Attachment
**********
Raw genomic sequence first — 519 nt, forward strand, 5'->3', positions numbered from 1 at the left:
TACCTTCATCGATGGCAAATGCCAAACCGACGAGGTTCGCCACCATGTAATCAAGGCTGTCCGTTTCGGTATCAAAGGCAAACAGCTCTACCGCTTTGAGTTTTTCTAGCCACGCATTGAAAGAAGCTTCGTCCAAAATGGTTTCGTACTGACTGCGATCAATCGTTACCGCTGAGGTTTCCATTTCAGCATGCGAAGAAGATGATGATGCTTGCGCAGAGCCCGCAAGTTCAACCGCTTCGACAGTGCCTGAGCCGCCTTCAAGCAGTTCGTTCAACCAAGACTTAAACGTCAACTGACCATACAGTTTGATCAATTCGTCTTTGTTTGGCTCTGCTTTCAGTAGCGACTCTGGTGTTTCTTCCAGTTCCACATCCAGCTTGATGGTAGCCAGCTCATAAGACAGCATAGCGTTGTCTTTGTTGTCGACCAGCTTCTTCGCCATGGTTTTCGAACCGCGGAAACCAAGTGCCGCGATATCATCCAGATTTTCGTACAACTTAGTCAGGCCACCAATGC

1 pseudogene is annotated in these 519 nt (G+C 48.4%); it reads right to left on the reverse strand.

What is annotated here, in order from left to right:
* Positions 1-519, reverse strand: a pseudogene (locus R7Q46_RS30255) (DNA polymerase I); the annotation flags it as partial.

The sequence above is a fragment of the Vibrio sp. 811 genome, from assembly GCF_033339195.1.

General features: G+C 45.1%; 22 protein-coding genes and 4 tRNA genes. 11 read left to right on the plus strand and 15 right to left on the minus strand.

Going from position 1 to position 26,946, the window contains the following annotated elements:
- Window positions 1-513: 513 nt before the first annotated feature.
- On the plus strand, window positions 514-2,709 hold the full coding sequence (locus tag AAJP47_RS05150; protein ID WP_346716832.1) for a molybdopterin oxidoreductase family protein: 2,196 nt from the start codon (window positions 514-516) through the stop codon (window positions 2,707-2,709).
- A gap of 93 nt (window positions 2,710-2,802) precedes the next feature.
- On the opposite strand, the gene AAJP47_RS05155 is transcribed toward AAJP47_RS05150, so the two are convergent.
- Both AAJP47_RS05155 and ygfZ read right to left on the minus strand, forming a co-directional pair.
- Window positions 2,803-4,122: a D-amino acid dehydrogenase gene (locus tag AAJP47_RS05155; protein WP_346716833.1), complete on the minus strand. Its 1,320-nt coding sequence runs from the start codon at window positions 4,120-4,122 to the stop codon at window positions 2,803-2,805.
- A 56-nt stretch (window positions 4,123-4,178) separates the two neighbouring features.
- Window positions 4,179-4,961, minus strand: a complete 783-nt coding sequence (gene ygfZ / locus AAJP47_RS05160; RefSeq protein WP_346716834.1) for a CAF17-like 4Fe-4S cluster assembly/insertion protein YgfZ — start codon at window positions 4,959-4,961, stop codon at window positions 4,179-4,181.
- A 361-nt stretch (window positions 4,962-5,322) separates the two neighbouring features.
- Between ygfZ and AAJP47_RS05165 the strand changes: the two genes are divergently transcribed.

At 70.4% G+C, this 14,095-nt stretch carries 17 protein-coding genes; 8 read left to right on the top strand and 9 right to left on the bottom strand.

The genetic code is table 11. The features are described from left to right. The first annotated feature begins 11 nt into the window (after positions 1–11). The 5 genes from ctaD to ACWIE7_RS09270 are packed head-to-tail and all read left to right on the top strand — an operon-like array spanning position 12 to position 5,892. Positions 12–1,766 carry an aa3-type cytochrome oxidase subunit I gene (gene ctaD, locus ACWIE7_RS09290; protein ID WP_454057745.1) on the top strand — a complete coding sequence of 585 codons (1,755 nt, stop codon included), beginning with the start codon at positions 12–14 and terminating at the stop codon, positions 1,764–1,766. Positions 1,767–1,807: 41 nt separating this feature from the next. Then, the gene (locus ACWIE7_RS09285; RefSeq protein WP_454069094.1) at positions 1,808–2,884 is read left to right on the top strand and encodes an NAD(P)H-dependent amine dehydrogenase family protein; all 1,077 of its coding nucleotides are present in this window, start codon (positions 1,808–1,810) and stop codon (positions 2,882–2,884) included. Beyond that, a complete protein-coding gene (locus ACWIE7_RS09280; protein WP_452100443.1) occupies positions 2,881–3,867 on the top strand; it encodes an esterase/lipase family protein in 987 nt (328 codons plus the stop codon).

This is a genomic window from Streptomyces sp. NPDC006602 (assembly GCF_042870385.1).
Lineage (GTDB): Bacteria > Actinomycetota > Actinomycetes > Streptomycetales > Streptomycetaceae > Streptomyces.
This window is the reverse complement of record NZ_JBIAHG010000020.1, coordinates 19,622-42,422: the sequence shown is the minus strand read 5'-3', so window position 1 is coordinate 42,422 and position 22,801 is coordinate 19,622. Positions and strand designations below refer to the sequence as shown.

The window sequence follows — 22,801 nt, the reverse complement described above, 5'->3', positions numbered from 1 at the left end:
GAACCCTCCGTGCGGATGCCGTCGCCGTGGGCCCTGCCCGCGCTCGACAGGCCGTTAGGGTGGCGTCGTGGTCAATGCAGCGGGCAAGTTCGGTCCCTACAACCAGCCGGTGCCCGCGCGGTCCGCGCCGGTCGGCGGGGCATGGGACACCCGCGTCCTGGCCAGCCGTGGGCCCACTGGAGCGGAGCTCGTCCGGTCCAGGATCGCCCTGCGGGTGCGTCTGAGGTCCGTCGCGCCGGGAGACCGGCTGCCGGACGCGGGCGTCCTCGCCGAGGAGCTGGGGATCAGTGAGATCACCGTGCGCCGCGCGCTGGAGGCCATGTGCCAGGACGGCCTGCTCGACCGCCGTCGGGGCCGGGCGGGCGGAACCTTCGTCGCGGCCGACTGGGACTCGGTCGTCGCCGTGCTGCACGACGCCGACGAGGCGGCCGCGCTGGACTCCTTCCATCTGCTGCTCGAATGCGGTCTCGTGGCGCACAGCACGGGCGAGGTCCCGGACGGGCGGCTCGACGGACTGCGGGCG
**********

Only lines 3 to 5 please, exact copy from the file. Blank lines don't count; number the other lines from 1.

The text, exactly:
1 pseudogene is annotated in these 519 nt (G+C 48.4%); it reads right to left on the reverse strand.

What is annotated here, in order from left to right:
* Positions 1-519, reverse strand: a pseudogene (locus R7Q46_RS30255) (DNA polymerase I); the annotation flags it as partial.